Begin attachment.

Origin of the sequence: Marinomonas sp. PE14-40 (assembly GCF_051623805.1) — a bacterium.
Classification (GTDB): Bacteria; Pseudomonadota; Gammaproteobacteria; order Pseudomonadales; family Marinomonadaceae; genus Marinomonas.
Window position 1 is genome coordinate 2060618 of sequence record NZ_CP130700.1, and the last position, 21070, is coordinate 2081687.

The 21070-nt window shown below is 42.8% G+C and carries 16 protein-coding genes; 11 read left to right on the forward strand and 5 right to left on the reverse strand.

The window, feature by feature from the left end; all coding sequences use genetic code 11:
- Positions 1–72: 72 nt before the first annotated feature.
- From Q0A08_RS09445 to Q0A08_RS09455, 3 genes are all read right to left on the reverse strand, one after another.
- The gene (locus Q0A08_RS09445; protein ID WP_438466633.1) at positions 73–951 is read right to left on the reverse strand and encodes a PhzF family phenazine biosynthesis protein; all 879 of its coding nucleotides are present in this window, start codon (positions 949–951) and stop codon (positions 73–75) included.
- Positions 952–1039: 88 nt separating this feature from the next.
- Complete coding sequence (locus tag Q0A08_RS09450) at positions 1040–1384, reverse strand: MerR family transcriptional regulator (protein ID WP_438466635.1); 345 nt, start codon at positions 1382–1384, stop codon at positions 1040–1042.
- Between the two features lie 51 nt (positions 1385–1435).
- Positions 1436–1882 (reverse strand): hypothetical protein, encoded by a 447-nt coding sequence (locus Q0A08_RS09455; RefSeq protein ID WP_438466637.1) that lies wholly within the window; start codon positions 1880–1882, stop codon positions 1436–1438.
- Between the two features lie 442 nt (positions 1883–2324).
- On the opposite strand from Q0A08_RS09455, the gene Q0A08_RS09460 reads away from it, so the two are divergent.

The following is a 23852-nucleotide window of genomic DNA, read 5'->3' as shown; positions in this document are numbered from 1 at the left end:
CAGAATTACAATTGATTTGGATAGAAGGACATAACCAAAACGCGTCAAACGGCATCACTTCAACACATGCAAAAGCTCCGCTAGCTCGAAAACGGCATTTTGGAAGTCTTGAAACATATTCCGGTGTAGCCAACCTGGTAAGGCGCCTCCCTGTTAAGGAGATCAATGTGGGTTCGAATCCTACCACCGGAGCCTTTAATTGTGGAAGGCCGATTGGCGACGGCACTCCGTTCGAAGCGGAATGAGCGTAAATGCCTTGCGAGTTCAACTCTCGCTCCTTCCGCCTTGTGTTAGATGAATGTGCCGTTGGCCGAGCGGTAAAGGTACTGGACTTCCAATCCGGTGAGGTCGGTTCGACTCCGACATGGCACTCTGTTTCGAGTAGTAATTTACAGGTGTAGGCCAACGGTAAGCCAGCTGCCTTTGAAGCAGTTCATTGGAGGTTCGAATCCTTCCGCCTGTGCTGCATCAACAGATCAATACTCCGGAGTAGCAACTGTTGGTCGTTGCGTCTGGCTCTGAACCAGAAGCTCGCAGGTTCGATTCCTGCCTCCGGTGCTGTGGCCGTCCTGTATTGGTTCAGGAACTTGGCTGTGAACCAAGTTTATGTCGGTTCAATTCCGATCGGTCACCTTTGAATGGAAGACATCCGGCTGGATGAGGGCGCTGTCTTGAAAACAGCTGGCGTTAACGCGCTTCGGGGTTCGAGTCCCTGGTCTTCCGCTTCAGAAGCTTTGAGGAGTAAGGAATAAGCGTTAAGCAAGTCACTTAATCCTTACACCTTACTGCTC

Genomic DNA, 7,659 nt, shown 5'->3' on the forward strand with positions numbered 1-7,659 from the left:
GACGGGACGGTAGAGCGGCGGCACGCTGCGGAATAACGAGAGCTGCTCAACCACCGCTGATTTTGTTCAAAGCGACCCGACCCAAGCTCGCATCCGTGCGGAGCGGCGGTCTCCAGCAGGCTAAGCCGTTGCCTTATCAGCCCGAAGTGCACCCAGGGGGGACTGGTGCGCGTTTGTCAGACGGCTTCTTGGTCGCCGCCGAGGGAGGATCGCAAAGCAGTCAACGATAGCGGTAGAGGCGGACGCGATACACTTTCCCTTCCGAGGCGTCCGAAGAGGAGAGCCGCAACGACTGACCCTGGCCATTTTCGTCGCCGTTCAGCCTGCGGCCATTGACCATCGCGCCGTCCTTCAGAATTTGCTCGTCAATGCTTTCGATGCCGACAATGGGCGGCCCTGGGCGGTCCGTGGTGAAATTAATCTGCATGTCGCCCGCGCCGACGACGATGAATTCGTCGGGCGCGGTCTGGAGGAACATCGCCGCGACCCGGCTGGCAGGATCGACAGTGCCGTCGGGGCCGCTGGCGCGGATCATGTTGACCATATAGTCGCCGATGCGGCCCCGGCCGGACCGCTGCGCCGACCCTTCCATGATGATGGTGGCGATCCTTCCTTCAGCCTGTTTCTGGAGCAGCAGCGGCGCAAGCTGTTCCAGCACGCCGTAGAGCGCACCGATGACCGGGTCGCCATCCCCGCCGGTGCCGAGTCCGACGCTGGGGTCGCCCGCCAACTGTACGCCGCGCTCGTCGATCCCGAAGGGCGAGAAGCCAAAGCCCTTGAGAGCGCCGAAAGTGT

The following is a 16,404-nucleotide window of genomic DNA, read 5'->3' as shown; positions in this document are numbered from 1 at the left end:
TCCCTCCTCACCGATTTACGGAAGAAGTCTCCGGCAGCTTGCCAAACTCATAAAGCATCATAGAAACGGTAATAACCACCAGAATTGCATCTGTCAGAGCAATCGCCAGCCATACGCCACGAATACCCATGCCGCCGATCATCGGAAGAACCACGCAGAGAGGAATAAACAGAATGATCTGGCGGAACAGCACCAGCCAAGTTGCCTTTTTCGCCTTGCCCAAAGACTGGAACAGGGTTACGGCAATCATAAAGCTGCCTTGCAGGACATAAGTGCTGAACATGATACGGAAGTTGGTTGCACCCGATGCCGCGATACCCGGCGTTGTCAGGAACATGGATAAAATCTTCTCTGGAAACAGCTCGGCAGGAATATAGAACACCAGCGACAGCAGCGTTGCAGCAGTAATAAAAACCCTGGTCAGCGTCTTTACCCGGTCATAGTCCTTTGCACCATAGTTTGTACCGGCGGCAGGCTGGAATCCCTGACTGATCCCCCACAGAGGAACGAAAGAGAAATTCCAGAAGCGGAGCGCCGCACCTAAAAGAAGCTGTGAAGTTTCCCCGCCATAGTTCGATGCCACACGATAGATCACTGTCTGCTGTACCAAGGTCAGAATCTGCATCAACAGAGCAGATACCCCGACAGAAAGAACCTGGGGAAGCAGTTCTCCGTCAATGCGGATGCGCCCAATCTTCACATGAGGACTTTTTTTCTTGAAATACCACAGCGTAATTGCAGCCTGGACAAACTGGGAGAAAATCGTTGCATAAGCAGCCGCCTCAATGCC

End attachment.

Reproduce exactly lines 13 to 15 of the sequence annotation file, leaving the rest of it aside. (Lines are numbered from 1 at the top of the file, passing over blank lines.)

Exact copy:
- Between the two features lie 442 nt (positions 1883–2324).
- On the opposite strand from Q0A08_RS09455, the gene Q0A08_RS09460 reads away from it, so the two are divergent.

The following is a 23852-nucleotide window of genomic DNA, read 5'->3' as shown; positions in this document are numbered from 1 at the left end: